The Work Begins
The first efforts to establish a church in Lafayette were in 1969 and 1970, by Pastor and Mrs. Wallace Burns and Mr. and Mrs. L. E. Scoggins, as literature evangelists. In this strong Catholic community which Seventh-day Adventists had never been able to penetrate there was a major breakthrough that got the attention of high officials. In conjunction with a federation (now Adventist Community Services) meeting there, the Adventist group put on a mass-feeding demonstration at noon, at which time they fed more than 300 people in less than ten minutes. Afterward, they had a panel discussion with the Red Cross, Civil Defense, fire department, and city officials giving them information on what their agencies do and how Adventist could better cooperate in times of disaster. With newspaper and television coverage of the event, before the day was over the entire city knew of the community service work of Seventh-day Adventists (Voss, 1969).
Lafayette Company Organized in 1974
In 1973, a two-and-three-quarters-acre plot was purchased on which to build a church. Adventists living in the city at that time were a veterinarian and his wife, a male nurse and his family, a layman and his wife from California, and the pastor of the district, Keith McNabb and his family. Soon a couple from New Orleans joined them (McKnabb, 1973). The group was meeting in the Grace Lutheran church. On July 13, 1974, a covered-dish supper was held to celebrate their recent organization as the Lafayette company. About fifty members and visitors came to join the celebration (McKnabb, 1974).
It Takes Teamwork
In late 1974, the conference sent their dark county* team, Pastor Eugene Ryan and Tom Patzer to Lafayette as literature evangelists, determined to build a strong church in that city (Elder, 1975). They were assisted by students from Ozark Academy (now Ozark Adventist Academy) and Southwestern Union College (now Southwestern Adventist University) in conducting a Vacation Bible School. In the fall of 1975, an evangelistic team of Cline Johnson and Bill Tucker held a series in the Gabriel room of the Travelodge Motel. With an average attendance of 100 nightly and approximately forty non-Seventh-day Adventists the meetings continued for four weeks, with interests followed up by Elder Ryan (Record, 1976a).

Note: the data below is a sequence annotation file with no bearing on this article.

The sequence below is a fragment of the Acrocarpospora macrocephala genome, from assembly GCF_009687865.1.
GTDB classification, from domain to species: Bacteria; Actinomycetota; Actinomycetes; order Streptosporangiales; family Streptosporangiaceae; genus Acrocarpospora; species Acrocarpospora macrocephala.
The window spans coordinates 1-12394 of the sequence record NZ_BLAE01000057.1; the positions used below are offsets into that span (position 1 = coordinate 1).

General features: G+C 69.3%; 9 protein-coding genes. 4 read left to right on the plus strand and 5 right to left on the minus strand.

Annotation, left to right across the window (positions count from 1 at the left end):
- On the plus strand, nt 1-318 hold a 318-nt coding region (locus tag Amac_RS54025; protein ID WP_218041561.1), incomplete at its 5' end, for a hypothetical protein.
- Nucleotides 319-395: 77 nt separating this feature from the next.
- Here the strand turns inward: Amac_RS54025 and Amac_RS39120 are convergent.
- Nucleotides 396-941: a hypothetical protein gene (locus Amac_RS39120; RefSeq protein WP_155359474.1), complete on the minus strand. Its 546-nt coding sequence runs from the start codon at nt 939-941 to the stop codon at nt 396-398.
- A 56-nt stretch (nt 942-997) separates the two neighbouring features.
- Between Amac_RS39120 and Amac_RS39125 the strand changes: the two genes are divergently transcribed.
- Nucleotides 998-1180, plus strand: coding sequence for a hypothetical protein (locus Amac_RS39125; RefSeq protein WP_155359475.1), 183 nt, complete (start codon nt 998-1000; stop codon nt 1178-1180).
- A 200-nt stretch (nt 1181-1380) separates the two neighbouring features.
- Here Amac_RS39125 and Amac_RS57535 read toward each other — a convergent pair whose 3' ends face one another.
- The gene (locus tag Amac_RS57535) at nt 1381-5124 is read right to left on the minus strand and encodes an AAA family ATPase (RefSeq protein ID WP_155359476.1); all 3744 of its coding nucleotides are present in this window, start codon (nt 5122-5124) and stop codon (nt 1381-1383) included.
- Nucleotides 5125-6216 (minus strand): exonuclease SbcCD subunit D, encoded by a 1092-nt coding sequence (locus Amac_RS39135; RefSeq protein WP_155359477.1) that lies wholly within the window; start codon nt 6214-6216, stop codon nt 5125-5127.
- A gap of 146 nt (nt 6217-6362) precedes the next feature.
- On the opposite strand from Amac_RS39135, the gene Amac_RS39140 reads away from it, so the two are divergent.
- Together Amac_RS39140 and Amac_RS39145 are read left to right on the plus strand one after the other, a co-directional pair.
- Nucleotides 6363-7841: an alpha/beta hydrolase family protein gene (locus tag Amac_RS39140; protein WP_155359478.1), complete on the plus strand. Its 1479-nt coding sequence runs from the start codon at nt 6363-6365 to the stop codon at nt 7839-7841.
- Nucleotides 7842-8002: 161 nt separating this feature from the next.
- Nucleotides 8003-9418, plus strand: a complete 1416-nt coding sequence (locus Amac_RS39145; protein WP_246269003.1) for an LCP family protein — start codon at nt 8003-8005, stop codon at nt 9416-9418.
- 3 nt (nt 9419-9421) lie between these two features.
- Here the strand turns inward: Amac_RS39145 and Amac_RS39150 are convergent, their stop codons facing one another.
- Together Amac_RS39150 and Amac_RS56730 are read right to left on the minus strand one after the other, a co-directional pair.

A New Church in 1976
Early in 1976, the Lafayette members began building a church on their property just off Highway 167 on Rena Drive. The new church seated 125 with space for Sabbath school rooms and a fellowship hall (Griffin, 1976).
Lafayette Church Organized in 1976
On the afternoon of September 4, 1976, Elder Haskell officiated in the organization of the Lafayette church with thirty-three charter members. The nominating committee did a portion of its work during lunch, then presented a list of names for the principle offices and these were voted by the church members (Jackson, 1976).
*A dark county was an area where no active Adventist work was being done.
(1976a, Jan. 24). Southwestern Union Record, p. 8.
(1976b, Feb. 14). Ibid., p. 16.
Elder, Jr., W. H. (1975, Feb. 2). Ibid., p. 6.
Griffin, W. J. (1976, Apr. 24). Ibid., p. 7.
Jackson, E. E. (1976, Nov. 13). Ibid., p. 9.
McKnabb, Keith. (1973, Dec. 8). Ibid., p. 9.
Ibid. (1974, Oct. 24). pp. 8, 9.
Voss, Howard H. (1969, Nov. 22). Ibid., pp. 5, 6.